Comio exits India. More to follow?
My insights on how to hedge risks in this volatile Indian smartphone market.
Got this news yesterday of #Comio abruptly closing its operations in India with the Chinese brand owners allegedly absconding, leaving the Indian team and partners high and dry. (This news now also stands confirmed in one of the posts by Sanjay Kalirona in a Whatsapp group).
A very sad thing to have happened, as it will affect thousands of people attached to the brand directly or indirectly. The damage is wide spread – from the manufacturing partners to the Indian team – both on and off-rolls, to the distributors and the retailers, all the way to the service centre owners. It’s a pandemonium!
Since they have been in operation for close to a year now, there will be issues related to stocks in factories/in channel, pending claims, disbursement of salaries, of customer complaints to spare parts’ availability at service centres.
For me there are 3 core issues:
1. WRONG UNDERSTANDING OF THE INDIAN MARKET
With the Chinese smartphone market being saturated and the success of select Chinese brands pulling down the home brands, the stakes are high when it comes to India as a market they want to make a dent to. Especially with the country being world’s 2nd largest smartphone market. I am sure every brand that’s coming in knows the competitiveness of the market today vis a vis the time when the brands which have survived till date had initially entered. Those were relatively much better times. However, despite knowing the volatility of the Indian market, the new entrants want to enter India quickly with either none or a shallow short/long term strategy.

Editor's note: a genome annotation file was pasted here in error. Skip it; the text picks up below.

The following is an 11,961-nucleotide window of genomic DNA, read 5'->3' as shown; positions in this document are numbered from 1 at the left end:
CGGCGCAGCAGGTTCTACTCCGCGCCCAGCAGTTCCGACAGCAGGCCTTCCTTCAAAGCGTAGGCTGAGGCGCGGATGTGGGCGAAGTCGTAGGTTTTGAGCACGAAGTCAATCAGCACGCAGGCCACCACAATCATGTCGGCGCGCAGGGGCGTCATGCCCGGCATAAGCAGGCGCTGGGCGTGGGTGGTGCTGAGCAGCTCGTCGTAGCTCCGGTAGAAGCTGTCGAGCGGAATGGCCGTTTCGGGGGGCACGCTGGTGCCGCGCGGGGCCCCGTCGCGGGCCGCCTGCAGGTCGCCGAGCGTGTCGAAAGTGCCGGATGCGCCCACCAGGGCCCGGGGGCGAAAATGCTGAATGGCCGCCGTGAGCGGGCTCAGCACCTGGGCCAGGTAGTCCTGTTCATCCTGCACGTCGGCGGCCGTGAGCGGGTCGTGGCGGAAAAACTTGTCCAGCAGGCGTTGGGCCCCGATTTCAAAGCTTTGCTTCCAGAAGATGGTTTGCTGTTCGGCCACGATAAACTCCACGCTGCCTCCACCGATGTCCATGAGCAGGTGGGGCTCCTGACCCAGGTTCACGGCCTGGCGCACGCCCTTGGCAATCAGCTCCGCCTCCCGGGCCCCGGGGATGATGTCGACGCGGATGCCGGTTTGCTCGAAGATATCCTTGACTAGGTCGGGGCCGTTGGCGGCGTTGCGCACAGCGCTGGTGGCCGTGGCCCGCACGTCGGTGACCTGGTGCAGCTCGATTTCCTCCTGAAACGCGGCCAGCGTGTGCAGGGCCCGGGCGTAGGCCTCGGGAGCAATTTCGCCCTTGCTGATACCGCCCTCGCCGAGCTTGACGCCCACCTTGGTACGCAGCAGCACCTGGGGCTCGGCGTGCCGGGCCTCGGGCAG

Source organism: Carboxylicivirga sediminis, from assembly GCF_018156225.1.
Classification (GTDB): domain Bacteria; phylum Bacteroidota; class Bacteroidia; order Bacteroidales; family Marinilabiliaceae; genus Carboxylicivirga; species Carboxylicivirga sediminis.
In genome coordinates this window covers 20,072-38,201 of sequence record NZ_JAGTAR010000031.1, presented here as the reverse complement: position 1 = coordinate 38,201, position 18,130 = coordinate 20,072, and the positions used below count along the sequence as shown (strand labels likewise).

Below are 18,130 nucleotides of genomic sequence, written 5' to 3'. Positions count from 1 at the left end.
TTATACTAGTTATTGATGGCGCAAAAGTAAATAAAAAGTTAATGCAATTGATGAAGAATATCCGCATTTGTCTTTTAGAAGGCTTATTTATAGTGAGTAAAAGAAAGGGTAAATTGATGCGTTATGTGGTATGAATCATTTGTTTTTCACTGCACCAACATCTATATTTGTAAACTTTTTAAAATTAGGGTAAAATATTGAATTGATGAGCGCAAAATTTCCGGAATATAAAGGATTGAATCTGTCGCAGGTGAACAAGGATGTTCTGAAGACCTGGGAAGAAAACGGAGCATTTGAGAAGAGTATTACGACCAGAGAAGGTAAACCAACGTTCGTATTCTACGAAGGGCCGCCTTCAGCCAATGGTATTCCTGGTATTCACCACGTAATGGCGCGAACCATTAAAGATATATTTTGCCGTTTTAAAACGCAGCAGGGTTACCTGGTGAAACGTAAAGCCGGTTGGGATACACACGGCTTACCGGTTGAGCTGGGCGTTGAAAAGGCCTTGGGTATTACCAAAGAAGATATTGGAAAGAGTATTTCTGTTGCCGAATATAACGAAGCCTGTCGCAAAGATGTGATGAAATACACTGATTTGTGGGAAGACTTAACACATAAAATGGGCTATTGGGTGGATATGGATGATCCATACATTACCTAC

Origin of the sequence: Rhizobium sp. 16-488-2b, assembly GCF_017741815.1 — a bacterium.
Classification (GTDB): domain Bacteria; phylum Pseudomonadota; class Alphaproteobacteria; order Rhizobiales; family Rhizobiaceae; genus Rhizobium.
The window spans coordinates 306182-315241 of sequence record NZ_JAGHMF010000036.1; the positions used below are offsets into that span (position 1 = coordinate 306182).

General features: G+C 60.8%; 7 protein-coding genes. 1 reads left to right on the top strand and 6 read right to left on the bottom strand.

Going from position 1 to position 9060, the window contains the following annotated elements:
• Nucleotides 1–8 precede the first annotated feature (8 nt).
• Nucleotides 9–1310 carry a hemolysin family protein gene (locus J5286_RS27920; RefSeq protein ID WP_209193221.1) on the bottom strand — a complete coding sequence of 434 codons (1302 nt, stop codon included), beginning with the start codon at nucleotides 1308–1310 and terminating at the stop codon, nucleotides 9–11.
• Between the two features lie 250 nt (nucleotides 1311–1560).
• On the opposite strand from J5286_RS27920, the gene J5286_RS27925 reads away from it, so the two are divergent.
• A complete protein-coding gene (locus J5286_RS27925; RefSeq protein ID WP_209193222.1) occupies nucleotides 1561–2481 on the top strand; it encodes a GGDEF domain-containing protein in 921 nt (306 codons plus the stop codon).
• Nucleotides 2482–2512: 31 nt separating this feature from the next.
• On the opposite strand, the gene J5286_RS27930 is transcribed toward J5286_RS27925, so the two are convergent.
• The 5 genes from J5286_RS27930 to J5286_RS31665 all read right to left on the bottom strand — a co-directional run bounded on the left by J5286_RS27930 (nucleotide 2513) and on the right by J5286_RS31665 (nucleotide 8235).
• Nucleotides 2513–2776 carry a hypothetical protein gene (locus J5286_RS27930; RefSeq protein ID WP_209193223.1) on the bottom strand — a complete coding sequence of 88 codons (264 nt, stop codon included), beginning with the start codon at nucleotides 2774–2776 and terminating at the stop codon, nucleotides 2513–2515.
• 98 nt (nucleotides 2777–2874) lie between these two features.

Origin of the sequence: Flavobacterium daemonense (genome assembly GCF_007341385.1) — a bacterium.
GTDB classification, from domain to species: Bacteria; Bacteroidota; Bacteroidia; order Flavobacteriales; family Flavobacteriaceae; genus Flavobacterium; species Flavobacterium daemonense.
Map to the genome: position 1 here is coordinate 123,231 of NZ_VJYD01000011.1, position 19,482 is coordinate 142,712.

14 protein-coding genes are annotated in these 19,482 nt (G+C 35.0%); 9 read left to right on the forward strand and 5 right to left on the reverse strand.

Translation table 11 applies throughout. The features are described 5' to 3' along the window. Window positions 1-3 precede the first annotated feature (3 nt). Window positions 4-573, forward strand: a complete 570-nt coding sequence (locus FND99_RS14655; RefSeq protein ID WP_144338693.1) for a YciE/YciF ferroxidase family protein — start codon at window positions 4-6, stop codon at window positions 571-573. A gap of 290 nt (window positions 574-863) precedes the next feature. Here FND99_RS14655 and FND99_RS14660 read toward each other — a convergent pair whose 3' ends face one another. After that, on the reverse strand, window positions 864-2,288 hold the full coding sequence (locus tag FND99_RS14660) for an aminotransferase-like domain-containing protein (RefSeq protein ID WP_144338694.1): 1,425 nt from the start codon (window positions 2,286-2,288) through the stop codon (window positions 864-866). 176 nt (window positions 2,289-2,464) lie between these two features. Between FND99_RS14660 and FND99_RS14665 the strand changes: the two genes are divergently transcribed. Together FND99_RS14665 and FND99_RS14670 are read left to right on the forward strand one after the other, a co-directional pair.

To some extent I would also blame the Indian teams who show a rosy picture to them for whatever reasons. By the time the reality sets in, it’s a little too late to jump off the dragon.
If I were to talk about top 5 brands from the last 5 years (taking Q3 as base each year), the total count of the brands that have had the luxury to be present in the space would not exceed 12. #Samsung is the only brand that has appeared in top 5 for these five years. #Lenovo/Motorola have appeared 4 times, with the last time being in 2017. While #Micromax appeared 5 times, with the last for them being back in 2016, it should be treated as 4 only – Q3 2018 figures are due to the Chhattisgarh project. All other brands are limited to 2-3 times only.
It is apparent that 4 key brands – #Xiaomi, Samsung, #Oppo/#Realme and #Vivo will occupy 4 of the 5 spots, and will not let go off of easily. The fifth is open and could be taken by #Huawei or Lenovo/Motorola or #Transsion in the short term. Though the race is going to be indeed a demanding one.
From Xiaomi to Transsion, out of these 8 brands, to be honest, I think it is only brand no. 1 and 2 which make money in India. The rest are losing.
Data shows that to be the No. 5, one needs to have a share of at least 6-7% approx., which would mean 8 to 9 million smartphones a year which is a pretty mean task today. And if 3 out of the top 5 don’t make money, any new brand coming in will not be able to as well.
Since the top 7 in India – Xiaomi, Samsung, Vivo, Oppo, Huawei, Lenovo/Moto, Transsion are all in the top 10 globally as well, as per IDC Q2 2018 data, they may lose the battle in the short run but will hope for winning the war. They do have the money power to sustain for sometime.
So I foresee the situation of the Chinese brands entering India with no top 10 legacy behind them as very risky.
Data as per IDC. See attachment below.